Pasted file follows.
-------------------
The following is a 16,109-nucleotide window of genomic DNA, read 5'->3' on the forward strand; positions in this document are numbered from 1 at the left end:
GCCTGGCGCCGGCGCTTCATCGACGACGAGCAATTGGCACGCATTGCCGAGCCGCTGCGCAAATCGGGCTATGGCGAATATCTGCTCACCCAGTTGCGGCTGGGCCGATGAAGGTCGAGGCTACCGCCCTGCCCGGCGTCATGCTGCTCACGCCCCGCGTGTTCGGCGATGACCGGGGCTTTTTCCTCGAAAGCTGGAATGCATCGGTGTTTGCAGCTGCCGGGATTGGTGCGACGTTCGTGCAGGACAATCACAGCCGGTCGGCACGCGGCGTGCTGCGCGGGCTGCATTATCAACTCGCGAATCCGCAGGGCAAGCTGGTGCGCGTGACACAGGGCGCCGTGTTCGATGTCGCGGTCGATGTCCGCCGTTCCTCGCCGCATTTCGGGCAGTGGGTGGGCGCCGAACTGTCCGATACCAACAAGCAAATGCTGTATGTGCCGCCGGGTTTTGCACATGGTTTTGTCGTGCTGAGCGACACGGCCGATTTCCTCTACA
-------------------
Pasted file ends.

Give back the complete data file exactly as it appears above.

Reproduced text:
The following is a 16,109-nucleotide window of genomic DNA, read 5'->3' on the forward strand; positions in this document are numbered from 1 at the left end:
GCCTGGCGCCGGCGCTTCATCGACGACGAGCAATTGGCACGCATTGCCGAGCCGCTGCGCAAATCGGGCTATGGCGAATATCTGCTCACCCAGTTGCGGCTGGGCCGATGAAGGTCGAGGCTACCGCCCTGCCCGGCGTCATGCTGCTCACGCCCCGCGTGTTCGGCGATGACCGGGGCTTTTTCCTCGAAAGCTGGAATGCATCGGTGTTTGCAGCTGCCGGGATTGGTGCGACGTTCGTGCAGGACAATCACAGCCGGTCGGCACGCGGCGTGCTGCGCGGGCTGCATTATCAACTCGCGAATCCGCAGGGCAAGCTGGTGCGCGTGACACAGGGCGCCGTGTTCGATGTCGCGGTCGATGTCCGCCGTTCCTCGCCGCATTTCGGGCAGTGGGTGGGCGCCGAACTGTCCGATACCAACAAGCAAATGCTGTATGTGCCGCCGGGTTTTGCACATGGTTTTGTCGTGCTGAGCGACACGGCCGATTTCCTCTACA